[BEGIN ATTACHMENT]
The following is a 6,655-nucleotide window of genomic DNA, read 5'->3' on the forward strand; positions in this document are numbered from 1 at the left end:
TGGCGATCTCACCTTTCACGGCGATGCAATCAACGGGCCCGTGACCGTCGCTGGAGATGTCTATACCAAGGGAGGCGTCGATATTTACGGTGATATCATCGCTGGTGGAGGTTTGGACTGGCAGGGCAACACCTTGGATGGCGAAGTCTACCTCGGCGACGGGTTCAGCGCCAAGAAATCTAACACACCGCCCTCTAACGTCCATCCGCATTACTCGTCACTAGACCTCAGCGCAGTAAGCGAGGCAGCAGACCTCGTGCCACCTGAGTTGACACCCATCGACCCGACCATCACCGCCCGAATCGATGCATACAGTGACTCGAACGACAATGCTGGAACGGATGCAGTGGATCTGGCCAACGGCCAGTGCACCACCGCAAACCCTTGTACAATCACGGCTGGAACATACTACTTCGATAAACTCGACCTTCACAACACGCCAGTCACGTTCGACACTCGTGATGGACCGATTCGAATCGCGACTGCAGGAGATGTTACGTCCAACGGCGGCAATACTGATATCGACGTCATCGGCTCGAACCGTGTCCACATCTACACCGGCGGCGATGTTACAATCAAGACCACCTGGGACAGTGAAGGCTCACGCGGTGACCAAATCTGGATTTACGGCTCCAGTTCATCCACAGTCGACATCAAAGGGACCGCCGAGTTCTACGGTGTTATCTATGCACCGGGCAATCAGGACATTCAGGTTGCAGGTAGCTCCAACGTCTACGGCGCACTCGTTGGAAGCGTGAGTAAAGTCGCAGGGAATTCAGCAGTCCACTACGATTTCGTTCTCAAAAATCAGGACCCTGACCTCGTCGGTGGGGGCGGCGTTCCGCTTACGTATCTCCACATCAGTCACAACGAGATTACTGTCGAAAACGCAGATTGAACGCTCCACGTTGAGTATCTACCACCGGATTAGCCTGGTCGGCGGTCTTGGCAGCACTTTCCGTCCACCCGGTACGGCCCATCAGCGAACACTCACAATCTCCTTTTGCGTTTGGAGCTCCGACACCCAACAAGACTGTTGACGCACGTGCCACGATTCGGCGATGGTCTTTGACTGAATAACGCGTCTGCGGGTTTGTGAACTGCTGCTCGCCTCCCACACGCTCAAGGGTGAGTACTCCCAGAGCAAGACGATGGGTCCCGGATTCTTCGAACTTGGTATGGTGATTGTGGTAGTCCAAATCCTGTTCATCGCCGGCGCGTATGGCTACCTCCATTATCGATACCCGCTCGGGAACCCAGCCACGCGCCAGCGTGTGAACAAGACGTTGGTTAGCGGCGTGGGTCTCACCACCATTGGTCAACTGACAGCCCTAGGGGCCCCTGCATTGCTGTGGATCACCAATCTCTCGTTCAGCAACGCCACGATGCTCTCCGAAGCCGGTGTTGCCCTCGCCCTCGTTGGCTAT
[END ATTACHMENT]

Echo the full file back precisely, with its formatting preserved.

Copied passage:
The following is a 6,655-nucleotide window of genomic DNA, read 5'->3' on the forward strand; positions in this document are numbered from 1 at the left end:
TGGCGATCTCACCTTTCACGGCGATGCAATCAACGGGCCCGTGACCGTCGCTGGAGATGTCTATACCAAGGGAGGCGTCGATATTTACGGTGATATCATCGCTGGTGGAGGTTTGGACTGGCAGGGCAACACCTTGGATGGCGAAGTCTACCTCGGCGACGGGTTCAGCGCCAAGAAATCTAACACACCGCCCTCTAACGTCCATCCGCATTACTCGTCACTAGACCTCAGCGCAGTAAGCGAGGCAGCAGACCTCGTGCCACCTGAGTTGACACCCATCGACCCGACCATCACCGCCCGAATCGATGCATACAGTGACTCGAACGACAATGCTGGAACGGATGCAGTGGATCTGGCCAACGGCCAGTGCACCACCGCAAACCCTTGTACAATCACGGCTGGAACATACTACTTCGATAAACTCGACCTTCACAACACGCCAGTCACGTTCGACACTCGTGATGGACCGATTCGAATCGCGACTGCAGGAGATGTTACGTCCAACGGCGGCAATACTGATATCGACGTCATCGGCTCGAACCGTGTCCACATCTACACCGGCGGCGATGTTACAATCAAGACCACCTGGGACAGTGAAGGCTCACGCGGTGACCAAATCTGGATTTACGGCTCCAGTTCATCCACAGTCGACATCAAAGGGACCGCCGAGTTCTACGGTGTTATCTATGCACCGGGCAATCAGGACATTCAGGTTGCAGGTAGCTCCAACGTCTACGGCGCACTCGTTGGAAGCGTGAGTAAAGTCGCAGGGAATTCAGCAGTCCACTACGATTTCGTTCTCAAAAATCAGGACCCTGACCTCGTCGGTGGGGGCGGCGTTCCGCTTACGTATCTCCACATCAGTCACAACGAGATTACTGTCGAAAACGCAGATTGAACGCTCCACGTTGAGTATCTACCACCGGATTAGCCTGGTCGGCGGTCTTGGCAGCACTTTCCGTCCACCCGGTACGGCCCATCAGCGAACACTCACAATCTCCTTTTGCGTTTGGAGCTCCGACACCCAACAAGACTGTTGACGCACGTGCCACGATTCGGCGATGGTCTTTGACTGAATAACGCGTCTGCGGGTTTGTGAACTGCTGCTCGCCTCCCACACGCTCAAGGGTGAGTACTCCCAGAGCAAGACGATGGGTCCCGGATTCTTCGAACTTGGTATGGTGATTGTGGTAGTCCAAATCCTGTTCATCGCCGGCGCGTATGGCTACCTCCATTATCGATACCCGCTCGGGAACCCAGCCACGCGCCAGCGTGTGAACAAGACGTTGGTTAGCGGCGTGGGTCTCACCACCATTGGTCAACTGACAGCCCTAGGGGCCCCTGCATTGCTGTGGATCACCAATCTCTCGTTCAGCAACGCCACGATGCTCTCCGAAGCCGGTGTTGCCCTCGCCCTCGTTGGCTAT